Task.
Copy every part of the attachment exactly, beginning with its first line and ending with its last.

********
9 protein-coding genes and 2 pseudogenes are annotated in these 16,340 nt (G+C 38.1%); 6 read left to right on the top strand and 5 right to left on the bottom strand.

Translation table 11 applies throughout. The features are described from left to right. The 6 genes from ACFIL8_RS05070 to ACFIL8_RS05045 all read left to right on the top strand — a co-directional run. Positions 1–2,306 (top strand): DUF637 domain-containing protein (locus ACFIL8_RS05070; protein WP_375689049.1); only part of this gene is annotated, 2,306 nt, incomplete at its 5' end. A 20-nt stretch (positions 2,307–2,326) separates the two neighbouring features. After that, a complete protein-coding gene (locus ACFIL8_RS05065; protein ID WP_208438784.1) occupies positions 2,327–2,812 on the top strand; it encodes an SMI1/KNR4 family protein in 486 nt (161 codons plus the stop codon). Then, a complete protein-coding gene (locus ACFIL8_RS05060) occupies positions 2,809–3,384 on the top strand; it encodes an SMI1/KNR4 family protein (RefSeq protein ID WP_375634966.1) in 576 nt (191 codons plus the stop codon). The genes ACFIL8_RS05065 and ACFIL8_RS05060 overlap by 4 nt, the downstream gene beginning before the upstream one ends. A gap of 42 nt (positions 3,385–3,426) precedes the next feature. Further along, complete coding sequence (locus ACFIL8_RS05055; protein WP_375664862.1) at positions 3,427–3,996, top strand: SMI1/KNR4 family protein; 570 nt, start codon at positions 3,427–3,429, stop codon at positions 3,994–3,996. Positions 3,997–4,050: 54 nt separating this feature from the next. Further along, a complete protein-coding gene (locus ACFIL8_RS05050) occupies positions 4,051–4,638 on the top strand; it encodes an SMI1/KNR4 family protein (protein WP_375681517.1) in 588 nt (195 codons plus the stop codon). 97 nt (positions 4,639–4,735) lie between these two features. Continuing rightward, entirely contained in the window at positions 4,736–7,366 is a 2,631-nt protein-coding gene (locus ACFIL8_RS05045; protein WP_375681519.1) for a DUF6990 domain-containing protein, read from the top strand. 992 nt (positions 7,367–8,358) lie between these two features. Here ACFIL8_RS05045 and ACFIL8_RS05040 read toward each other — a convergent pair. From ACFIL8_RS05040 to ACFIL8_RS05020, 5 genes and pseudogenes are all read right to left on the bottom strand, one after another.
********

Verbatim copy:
9 protein-coding genes and 2 pseudogenes are annotated in these 16,340 nt (G+C 38.1%); 6 read left to right on the top strand and 5 right to left on the bottom strand.

Translation table 11 applies throughout. The features are described from left to right. The 6 genes from ACFIL8_RS05070 to ACFIL8_RS05045 all read left to right on the top strand — a co-directional run. Positions 1–2,306 (top strand): DUF637 domain-containing protein (locus ACFIL8_RS05070; protein WP_375689049.1); only part of this gene is annotated, 2,306 nt, incomplete at its 5' end. A 20-nt stretch (positions 2,307–2,326) separates the two neighbouring features. After that, a complete protein-coding gene (locus ACFIL8_RS05065; protein ID WP_208438784.1) occupies positions 2,327–2,812 on the top strand; it encodes an SMI1/KNR4 family protein in 486 nt (161 codons plus the stop codon). Then, a complete protein-coding gene (locus ACFIL8_RS05060) occupies positions 2,809–3,384 on the top strand; it encodes an SMI1/KNR4 family protein (RefSeq protein ID WP_375634966.1) in 576 nt (191 codons plus the stop codon). The genes ACFIL8_RS05065 and ACFIL8_RS05060 overlap by 4 nt, the downstream gene beginning before the upstream one ends. A gap of 42 nt (positions 3,385–3,426) precedes the next feature. Further along, complete coding sequence (locus ACFIL8_RS05055; protein WP_375664862.1) at positions 3,427–3,996, top strand: SMI1/KNR4 family protein; 570 nt, start codon at positions 3,427–3,429, stop codon at positions 3,994–3,996. Positions 3,997–4,050: 54 nt separating this feature from the next. Further along, a complete protein-coding gene (locus ACFIL8_RS05050) occupies positions 4,051–4,638 on the top strand; it encodes an SMI1/KNR4 family protein (protein WP_375681517.1) in 588 nt (195 codons plus the stop codon). 97 nt (positions 4,639–4,735) lie between these two features. Continuing rightward, entirely contained in the window at positions 4,736–7,366 is a 2,631-nt protein-coding gene (locus ACFIL8_RS05045; protein WP_375681519.1) for a DUF6990 domain-containing protein, read from the top strand. 992 nt (positions 7,367–8,358) lie between these two features. Here ACFIL8_RS05045 and ACFIL8_RS05040 read toward each other — a convergent pair. From ACFIL8_RS05040 to ACFIL8_RS05020, 5 genes and pseudogenes are all read right to left on the bottom strand, one after another.